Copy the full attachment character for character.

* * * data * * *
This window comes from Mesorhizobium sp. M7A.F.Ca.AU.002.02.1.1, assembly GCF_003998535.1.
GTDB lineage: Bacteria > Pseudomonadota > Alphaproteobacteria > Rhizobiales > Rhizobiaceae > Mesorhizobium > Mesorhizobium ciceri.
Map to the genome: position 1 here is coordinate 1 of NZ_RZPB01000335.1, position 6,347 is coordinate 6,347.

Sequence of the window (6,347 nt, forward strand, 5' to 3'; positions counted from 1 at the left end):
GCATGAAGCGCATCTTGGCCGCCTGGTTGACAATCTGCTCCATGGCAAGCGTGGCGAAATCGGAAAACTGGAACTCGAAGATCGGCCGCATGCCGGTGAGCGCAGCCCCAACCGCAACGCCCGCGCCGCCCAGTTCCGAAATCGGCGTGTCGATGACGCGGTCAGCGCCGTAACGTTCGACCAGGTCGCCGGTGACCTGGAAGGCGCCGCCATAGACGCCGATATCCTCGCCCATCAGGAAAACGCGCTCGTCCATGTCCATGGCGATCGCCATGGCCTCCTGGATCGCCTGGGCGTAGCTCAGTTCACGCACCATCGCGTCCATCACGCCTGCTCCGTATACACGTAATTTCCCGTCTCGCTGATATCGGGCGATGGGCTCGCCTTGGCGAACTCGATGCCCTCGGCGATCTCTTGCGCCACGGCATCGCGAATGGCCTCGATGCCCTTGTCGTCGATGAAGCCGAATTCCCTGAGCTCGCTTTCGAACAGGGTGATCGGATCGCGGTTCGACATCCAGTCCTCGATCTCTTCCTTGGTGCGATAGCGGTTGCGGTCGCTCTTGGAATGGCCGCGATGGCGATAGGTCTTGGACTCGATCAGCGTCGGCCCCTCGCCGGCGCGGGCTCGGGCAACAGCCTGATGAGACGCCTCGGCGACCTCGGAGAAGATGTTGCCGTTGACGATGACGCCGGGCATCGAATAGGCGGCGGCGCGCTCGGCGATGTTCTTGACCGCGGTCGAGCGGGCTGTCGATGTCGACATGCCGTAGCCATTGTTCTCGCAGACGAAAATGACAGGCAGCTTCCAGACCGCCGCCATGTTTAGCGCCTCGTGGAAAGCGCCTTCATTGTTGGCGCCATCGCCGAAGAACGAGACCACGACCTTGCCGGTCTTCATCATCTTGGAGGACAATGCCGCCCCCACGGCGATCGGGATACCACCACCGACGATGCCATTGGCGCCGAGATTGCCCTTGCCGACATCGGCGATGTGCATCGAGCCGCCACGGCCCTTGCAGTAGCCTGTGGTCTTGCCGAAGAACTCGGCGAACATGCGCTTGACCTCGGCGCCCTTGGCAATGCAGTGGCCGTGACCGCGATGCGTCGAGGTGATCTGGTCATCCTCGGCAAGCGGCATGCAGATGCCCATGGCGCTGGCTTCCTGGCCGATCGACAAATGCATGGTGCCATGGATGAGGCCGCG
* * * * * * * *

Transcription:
This window comes from Mesorhizobium sp. M7A.F.Ca.AU.002.02.1.1, assembly GCF_003998535.1.
GTDB lineage: Bacteria > Pseudomonadota > Alphaproteobacteria > Rhizobiales > Rhizobiaceae > Mesorhizobium > Mesorhizobium ciceri.
Map to the genome: position 1 here is coordinate 1 of NZ_RZPB01000335.1, position 6,347 is coordinate 6,347.

Sequence of the window (6,347 nt, forward strand, 5' to 3'; positions counted from 1 at the left end):
GCATGAAGCGCATCTTGGCCGCCTGGTTGACAATCTGCTCCATGGCAAGCGTGGCGAAATCGGAAAACTGGAACTCGAAGATCGGCCGCATGCCGGTGAGCGCAGCCCCAACCGCAACGCCCGCGCCGCCCAGTTCCGAAATCGGCGTGTCGATGACGCGGTCAGCGCCGTAACGTTCGACCAGGTCGCCGGTGACCTGGAAGGCGCCGCCATAGACGCCGATATCCTCGCCCATCAGGAAAACGCGCTCGTCCATGTCCATGGCGATCGCCATGGCCTCCTGGATCGCCTGGGCGTAGCTCAGTTCACGCACCATCGCGTCCATCACGCCTGCTCCGTATACACGTAATTTCCCGTCTCGCTGATATCGGGCGATGGGCTCGCCTTGGCGAACTCGATGCCCTCGGCGATCTCTTGCGCCACGGCATCGCGAATGGCCTCGATGCCCTTGTCGTCGATGAAGCCGAATTCCCTGAGCTCGCTTTCGAACAGGGTGATCGGATCGCGGTTCGACATCCAGTCCTCGATCTCTTCCTTGGTGCGATAGCGGTTGCGGTCGCTCTTGGAATGGCCGCGATGGCGATAGGTCTTGGACTCGATCAGCGTCGGCCCCTCGCCGGCGCGGGCTCGGGCAACAGCCTGATGAGACGCCTCGGCGACCTCGGAGAAGATGTTGCCGTTGACGATGACGCCGGGCATCGAATAGGCGGCGGCGCGCTCGGCGATGTTCTTGACCGCGGTCGAGCGGGCTGTCGATGTCGACATGCCGTAGCCATTGTTCTCGCAGACGAAAATGACAGGCAGCTTCCAGACCGCCGCCATGTTTAGCGCCTCGTGGAAAGCGCCTTCATTGTTGGCGCCATCGCCGAAGAACGAGACCACGACCTTGCCGGTCTTCATCATCTTGGAGGACAATGCCGCCCCCACGGCGATCGGGATACCACCACCGACGATGCCATTGGCGCCGAGATTGCCCTTGCCGACATCGGCGATGTGCATCGAGCCGCCACGGCCCTTGCAGTAGCCTGTGGTCTTGCCGAAGAACTCGGCGAACATGCGCTTGACCTCGGCGCCCTTGGCAATGCAGTGGCCGTGACCGCGATGCGTCGAGGTGATCTGGTCATCCTCGGCAAGCGGCATGCAGATGCCCATGGCGCTGGCTTCCTGGCCGATCGACAAATGCATGGTGCCATGGATGAGGCCGCG